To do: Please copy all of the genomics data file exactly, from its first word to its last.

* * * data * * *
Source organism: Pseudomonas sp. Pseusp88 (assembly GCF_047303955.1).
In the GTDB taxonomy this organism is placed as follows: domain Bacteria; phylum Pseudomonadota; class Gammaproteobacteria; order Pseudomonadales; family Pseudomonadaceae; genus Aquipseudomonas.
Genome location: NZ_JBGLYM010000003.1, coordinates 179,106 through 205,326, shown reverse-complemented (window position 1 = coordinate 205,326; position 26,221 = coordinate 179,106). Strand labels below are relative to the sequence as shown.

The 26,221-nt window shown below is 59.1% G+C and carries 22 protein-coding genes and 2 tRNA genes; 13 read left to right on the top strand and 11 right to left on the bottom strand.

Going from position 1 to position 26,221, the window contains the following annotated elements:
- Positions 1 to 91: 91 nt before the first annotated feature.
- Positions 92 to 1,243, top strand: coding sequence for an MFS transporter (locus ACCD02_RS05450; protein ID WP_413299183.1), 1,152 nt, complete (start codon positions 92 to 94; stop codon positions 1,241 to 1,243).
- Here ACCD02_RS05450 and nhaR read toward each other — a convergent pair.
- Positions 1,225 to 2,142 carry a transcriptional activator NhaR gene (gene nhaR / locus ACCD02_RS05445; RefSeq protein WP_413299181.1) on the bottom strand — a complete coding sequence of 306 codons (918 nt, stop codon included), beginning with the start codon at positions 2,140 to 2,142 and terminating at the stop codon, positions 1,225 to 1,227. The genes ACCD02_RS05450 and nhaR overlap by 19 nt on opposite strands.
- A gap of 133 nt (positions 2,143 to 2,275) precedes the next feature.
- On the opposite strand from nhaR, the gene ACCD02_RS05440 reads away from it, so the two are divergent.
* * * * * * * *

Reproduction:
Source organism: Pseudomonas sp. Pseusp88 (assembly GCF_047303955.1).
In the GTDB taxonomy this organism is placed as follows: domain Bacteria; phylum Pseudomonadota; class Gammaproteobacteria; order Pseudomonadales; family Pseudomonadaceae; genus Aquipseudomonas.
Genome location: NZ_JBGLYM010000003.1, coordinates 179,106 through 205,326, shown reverse-complemented (window position 1 = coordinate 205,326; position 26,221 = coordinate 179,106). Strand labels below are relative to the sequence as shown.

The 26,221-nt window shown below is 59.1% G+C and carries 22 protein-coding genes and 2 tRNA genes; 13 read left to right on the top strand and 11 right to left on the bottom strand.

Going from position 1 to position 26,221, the window contains the following annotated elements:
- Positions 1 to 91: 91 nt before the first annotated feature.
- Positions 92 to 1,243, top strand: coding sequence for an MFS transporter (locus ACCD02_RS05450; protein ID WP_413299183.1), 1,152 nt, complete (start codon positions 92 to 94; stop codon positions 1,241 to 1,243).
- Here ACCD02_RS05450 and nhaR read toward each other — a convergent pair.
- Positions 1,225 to 2,142 carry a transcriptional activator NhaR gene (gene nhaR / locus ACCD02_RS05445; RefSeq protein WP_413299181.1) on the bottom strand — a complete coding sequence of 306 codons (918 nt, stop codon included), beginning with the start codon at positions 2,140 to 2,142 and terminating at the stop codon, positions 1,225 to 1,227. The genes ACCD02_RS05450 and nhaR overlap by 19 nt on opposite strands.
- A gap of 133 nt (positions 2,143 to 2,275) precedes the next feature.
- On the opposite strand from nhaR, the gene ACCD02_RS05440 reads away from it, so the two are divergent.